EQDOMAIN.EQWQ.LROGERS at email.state.ut.us
Mon Apr 3 18:04:03 MDT 1995
>>> Justin Schwartz <jschwart at freenet.columbus.oh.us> 3/31/95,
I'm a little confused by the discussion of progress and historical
directionality. The remarks by Paul and Ron appended below address
whether progress is a good thing. This seems an odd question. Isn't
progress by definition change for the better? .... There is no
guarantee that any given group will have the power to oppose its own
domination successfully, ...
This is part of the argument of a couple of long papers I have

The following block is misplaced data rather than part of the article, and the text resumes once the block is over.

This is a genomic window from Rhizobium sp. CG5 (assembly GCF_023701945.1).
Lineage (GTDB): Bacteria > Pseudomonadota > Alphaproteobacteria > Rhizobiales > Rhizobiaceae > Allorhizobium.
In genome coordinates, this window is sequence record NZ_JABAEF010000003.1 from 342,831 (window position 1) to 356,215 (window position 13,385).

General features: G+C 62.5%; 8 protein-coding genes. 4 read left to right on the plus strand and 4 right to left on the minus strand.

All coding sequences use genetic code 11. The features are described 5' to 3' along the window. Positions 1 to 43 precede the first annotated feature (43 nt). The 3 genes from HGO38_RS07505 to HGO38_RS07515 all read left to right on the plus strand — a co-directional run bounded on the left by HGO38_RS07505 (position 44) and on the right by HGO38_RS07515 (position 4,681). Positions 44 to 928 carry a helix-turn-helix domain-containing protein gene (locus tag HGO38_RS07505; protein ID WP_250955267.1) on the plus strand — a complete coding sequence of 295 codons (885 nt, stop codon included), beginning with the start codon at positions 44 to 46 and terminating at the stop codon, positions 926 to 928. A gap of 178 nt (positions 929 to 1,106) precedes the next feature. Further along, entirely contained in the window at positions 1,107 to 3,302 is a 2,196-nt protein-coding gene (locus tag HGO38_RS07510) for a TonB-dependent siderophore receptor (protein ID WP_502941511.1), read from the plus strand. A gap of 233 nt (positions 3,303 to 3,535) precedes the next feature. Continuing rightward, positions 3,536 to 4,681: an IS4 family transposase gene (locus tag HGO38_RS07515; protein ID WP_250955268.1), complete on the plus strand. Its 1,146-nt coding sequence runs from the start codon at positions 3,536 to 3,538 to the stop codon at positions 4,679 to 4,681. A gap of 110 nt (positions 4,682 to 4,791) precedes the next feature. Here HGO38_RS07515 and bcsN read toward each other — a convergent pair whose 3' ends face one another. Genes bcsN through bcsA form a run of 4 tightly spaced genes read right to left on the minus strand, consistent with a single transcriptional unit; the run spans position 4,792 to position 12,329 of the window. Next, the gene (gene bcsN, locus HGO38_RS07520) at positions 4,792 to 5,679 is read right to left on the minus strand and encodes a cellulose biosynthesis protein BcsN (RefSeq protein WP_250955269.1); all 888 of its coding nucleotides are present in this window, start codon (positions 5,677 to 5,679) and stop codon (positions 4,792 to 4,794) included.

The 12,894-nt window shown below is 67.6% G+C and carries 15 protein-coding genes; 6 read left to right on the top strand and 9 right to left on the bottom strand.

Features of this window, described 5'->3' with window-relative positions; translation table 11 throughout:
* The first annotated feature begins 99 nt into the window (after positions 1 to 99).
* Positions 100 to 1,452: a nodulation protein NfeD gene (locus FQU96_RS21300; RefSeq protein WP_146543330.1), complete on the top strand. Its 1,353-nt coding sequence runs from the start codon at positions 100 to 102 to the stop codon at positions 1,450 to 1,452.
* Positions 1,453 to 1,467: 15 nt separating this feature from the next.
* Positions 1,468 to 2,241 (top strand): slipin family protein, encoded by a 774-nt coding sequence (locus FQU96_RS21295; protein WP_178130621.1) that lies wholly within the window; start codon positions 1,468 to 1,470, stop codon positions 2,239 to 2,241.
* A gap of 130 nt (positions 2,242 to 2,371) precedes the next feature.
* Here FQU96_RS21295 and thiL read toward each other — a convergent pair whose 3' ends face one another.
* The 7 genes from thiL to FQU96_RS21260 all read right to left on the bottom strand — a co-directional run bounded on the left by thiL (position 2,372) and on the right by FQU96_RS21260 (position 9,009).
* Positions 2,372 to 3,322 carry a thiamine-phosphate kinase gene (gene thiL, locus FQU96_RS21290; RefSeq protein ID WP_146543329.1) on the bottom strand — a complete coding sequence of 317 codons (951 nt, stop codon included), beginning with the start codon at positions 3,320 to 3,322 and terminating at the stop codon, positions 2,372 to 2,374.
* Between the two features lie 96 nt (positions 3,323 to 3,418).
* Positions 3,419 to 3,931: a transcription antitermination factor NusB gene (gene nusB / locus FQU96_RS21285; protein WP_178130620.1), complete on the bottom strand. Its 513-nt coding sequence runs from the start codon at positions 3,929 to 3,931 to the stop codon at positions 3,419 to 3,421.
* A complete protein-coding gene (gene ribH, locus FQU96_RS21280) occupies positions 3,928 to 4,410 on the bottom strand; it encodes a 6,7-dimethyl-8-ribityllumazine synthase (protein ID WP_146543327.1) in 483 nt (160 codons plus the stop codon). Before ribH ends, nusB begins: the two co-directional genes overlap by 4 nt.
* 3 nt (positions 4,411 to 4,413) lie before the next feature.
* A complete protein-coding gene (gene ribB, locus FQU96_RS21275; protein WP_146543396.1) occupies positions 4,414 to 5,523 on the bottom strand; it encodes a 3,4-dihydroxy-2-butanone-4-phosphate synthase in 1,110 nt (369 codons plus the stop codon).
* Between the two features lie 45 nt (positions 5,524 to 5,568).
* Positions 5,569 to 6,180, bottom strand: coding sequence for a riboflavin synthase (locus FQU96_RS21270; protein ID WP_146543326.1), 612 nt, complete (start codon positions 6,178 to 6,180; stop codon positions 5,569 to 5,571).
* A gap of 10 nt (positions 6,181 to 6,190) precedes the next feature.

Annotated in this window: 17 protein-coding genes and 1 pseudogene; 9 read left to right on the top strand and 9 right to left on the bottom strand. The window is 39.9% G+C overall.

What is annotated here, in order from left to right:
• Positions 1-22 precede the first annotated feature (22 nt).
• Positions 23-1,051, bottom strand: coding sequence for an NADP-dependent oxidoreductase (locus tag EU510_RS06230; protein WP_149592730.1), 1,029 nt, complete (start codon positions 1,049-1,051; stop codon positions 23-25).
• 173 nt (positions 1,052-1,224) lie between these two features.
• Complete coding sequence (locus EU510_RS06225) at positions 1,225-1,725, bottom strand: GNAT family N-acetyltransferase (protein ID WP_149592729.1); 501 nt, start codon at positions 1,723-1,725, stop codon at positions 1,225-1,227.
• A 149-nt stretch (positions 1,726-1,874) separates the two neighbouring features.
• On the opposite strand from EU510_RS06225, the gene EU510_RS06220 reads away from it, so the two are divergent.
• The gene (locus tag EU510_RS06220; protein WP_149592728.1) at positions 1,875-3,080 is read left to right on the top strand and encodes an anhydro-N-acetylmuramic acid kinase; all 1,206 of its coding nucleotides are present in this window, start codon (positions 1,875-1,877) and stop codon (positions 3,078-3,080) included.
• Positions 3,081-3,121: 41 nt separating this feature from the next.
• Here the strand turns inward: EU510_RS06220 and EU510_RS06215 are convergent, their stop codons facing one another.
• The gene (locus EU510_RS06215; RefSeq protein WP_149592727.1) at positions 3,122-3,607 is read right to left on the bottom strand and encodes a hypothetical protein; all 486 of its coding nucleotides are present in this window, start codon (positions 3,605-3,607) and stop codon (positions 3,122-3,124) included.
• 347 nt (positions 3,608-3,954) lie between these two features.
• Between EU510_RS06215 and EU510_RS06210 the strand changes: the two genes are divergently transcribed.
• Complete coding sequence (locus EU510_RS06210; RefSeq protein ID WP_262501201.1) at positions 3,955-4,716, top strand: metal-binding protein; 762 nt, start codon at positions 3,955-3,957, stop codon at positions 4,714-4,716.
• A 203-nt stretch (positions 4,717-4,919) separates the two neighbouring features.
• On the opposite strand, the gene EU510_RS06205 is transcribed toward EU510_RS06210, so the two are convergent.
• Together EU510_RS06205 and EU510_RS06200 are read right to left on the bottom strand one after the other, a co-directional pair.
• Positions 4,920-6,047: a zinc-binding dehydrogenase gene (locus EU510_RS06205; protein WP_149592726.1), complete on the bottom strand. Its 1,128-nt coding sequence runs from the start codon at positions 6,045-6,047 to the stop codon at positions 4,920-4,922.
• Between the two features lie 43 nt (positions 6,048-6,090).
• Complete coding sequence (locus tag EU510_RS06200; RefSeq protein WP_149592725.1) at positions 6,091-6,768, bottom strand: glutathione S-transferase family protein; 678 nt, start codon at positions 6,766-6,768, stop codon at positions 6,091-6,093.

written arguing for objectivity about justice on a naturalistic
I'm willing to define progress as change for the better, but then I
would ask "better for whom?" (which may be just another way to phrase
some of Paul's and Ron's remarks.)
As for the "no guarantee" of emancipation, I agree entirely! In
fact, it seems to me that inequalities of power have some tendency to
increase, because the powerless may have the least ability to resist,
and the powerful are in the best position to further increase their
power. Of course, this is not guaranteed either.
Naturalistic basis for justice? Rather than the long papers, would
you mind giving up a couple of paragraphs just to explain to us
new-comers what you mean by that?
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